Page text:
The boys sit on books because the new table is too high. Or, the old chairs are too low. We haven’t decided which of the two is the problem, perhaps it’s a combination of both, but the end result is that when it’s time to eat, Mikey sits on A History of Art and Nicholas, Webster’s Unabridged Dictionary.
At first I thought it was charming, the sight of two small boys perched on thousands of pages. Then the jackets started to fray. A spine weakened. I grumbled to the Mister that they were ruining the books, that we needed proper boosters, that it was just our luck that we gave away the boosters we had before the boys sat at the new table with our old chairs. The Mister had his own opinions.
He said they were just books. I gasped. He pointed out they were getting more use now than they ever did on the shelf. I rolled my eyes. He wooed me with logic, stating it was only temporary, and that the boys would be grown up and out of boosters before we knew it. In the interest of being brief, I can paraphrase my response thusly: not. helping.
In the end, the Mister won. Not because the boys are growing up, that was the ramblings of a lunatic, but because it did seem silly to buy boosters again, especially when they are so ugly. Besides, the books were already showing wear and the jackets long destroyed. A little more abuse wouldn’t make them look much worse, which is funny, because that’s kind of how I feel about myself right now.
It’s rare, but I do get into funks, and right now I am in a funk. I’m doing a combination 4 and 40 birthday party for Nicholas and the Mister and have little money to pull it together. Maybe I’m nervous it will be a flop. I’m making everything from the decorations to the cake, so it’s reasonable to feel some pressure. I’m not making as much as I would like with my blog, not as much as others with the same or less traffic. Maybe I am frustrated at the ways things are going, maybe I am frustrated that at the heart of it all, I’m not good at selling myself the way others do. I’m angry that I’ve gained back some of my weight. Maybe I’m scared I will never get to where I want to be.
It’s a lot of maybes, and they have me short tempered and frazzled. A week ago Thursday, when the Mister was still out of town and I was scrambling to find their shoes so we could get to school on time, I yelled at the boys in frustration and made Nicholas cry. I felt terrible. I called my mom. I called my best friend. If I had his number, I would have called my priest. On my way out of preschool drop off, I bumped into my friend, Viola, and confessed I was the worst mother in the world. She laughed and rolled her eyes. “I yell at my kids all the time. Take them to McDonald’s for dinner.” I did, and they thought it was magical. I still felt like the wicked witch of west, so I guess dark magic was involved.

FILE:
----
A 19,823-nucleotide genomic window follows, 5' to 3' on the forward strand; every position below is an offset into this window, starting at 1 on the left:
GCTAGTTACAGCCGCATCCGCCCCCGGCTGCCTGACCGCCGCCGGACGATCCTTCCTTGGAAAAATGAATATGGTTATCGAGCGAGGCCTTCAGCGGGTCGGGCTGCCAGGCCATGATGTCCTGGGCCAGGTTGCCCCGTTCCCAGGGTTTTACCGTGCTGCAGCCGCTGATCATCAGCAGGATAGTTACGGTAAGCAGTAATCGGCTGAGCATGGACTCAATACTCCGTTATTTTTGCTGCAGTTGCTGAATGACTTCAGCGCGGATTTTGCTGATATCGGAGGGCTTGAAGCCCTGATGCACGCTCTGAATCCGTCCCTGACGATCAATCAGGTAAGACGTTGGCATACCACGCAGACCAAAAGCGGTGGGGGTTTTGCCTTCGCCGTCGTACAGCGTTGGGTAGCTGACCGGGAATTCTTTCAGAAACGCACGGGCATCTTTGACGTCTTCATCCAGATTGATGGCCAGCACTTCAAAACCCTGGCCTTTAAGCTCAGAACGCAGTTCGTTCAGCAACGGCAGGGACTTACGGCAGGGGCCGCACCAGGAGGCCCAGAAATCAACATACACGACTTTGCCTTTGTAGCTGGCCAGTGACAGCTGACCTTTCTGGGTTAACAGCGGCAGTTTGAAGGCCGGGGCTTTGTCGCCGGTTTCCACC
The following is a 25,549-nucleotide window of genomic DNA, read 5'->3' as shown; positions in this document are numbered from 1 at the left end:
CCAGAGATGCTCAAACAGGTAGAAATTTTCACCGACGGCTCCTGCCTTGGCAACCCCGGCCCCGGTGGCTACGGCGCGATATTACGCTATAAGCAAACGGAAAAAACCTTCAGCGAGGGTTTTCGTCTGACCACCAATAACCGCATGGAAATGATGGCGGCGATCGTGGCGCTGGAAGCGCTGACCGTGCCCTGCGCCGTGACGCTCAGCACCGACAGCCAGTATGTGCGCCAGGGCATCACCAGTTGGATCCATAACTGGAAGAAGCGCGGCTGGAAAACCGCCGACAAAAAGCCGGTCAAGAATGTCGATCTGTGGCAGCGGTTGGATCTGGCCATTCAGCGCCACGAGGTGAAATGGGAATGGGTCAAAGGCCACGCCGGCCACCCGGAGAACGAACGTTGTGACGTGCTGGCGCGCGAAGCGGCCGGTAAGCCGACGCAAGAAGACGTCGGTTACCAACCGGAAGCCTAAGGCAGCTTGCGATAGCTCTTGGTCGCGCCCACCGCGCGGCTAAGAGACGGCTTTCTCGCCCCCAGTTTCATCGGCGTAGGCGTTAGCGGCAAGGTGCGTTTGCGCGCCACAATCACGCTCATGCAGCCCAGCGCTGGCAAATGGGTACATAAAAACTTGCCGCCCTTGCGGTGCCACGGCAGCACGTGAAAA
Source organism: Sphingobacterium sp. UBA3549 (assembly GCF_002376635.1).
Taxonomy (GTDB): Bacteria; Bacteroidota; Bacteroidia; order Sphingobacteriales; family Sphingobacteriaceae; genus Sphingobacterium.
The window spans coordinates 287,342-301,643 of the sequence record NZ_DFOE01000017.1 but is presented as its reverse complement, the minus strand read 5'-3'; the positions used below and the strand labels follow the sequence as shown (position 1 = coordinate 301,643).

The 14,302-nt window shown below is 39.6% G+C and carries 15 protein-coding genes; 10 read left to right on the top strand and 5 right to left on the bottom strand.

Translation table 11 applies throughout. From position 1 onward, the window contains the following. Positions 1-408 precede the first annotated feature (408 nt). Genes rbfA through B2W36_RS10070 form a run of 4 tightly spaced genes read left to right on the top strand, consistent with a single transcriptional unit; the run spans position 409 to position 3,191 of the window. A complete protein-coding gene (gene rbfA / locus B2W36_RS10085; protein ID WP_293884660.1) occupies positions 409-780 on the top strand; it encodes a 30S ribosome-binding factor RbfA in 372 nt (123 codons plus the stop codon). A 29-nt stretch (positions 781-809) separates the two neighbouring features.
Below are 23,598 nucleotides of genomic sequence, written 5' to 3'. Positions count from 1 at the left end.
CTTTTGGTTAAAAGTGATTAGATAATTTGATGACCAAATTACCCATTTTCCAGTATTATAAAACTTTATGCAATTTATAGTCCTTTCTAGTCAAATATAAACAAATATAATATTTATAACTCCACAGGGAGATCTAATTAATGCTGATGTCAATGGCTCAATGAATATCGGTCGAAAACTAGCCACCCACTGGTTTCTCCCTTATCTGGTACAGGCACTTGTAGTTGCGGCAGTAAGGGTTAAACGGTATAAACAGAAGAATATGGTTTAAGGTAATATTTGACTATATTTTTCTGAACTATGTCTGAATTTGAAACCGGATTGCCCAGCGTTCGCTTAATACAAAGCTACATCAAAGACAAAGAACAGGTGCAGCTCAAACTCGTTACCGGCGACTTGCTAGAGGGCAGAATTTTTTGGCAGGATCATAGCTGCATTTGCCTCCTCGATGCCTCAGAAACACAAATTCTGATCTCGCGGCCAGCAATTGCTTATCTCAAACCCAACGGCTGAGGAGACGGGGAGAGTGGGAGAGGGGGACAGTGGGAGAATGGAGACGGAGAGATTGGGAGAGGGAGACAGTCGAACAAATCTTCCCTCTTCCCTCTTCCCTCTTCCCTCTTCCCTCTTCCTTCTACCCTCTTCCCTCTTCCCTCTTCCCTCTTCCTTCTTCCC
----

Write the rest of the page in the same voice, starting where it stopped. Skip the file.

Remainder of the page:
This week, more of the same. “How can you lose a toothbrush?!” “This is the last time I’m going to tell you to do your homework!” “By God, if these Bakugans aren’t picked up in ten minutes I’m throwing them in the trash!” And so on, and so on.
On Wednesday, I was trying to vacuum under the table. Heave, drop, smack. I lifted A History of Art and Webster’s unabridged dictionary onto the table and moved the chairs out of the way. Mikey fiddled with the cover of “his” book while I sorted his school folder and give him his homework assignments. The phone rang in the kitchen. A parting instruction before I left: do your homework, no dawdling. I chatted on the phone briefly. I started dinner. I forgot to vacuum. I remembered, and came back out to the dining room.
No Mikey, no homework. I stomped into the toy room ready to give a scolding, insolence the red flag to my raging bull. He didn’t even hear me coming, which was amazing since I had already squawked out “What are you doing…” before I rounded the corner. Instead, he was nose deep in A History of Art, slowly but valiantly reading a paragraph on Mannerism and 16th century Italian art. More shame for me and then, a moment of grace. “Mikey,” I said. “Screw the homework.”
We flipped through the book and looked at all the pictures. He loved the more realistic paintings, especially those depicting famous battles, of course. For every religious painting there was a tiny finger pointing, a firm shake of the head, and a declaration. “That has to be Saint Michael, mom. I’m sure of it.” And then, a while later, “Mom, I think art is really, really interesting.”
For dinner we ate leftovers. I didn’t say a word when Mikey flew through his homework with the handwriting of a serial killer. I was still in the afterglow of the afternoon, happy that the Mister was right. Those books are getting much more use than they ever would on the shelf.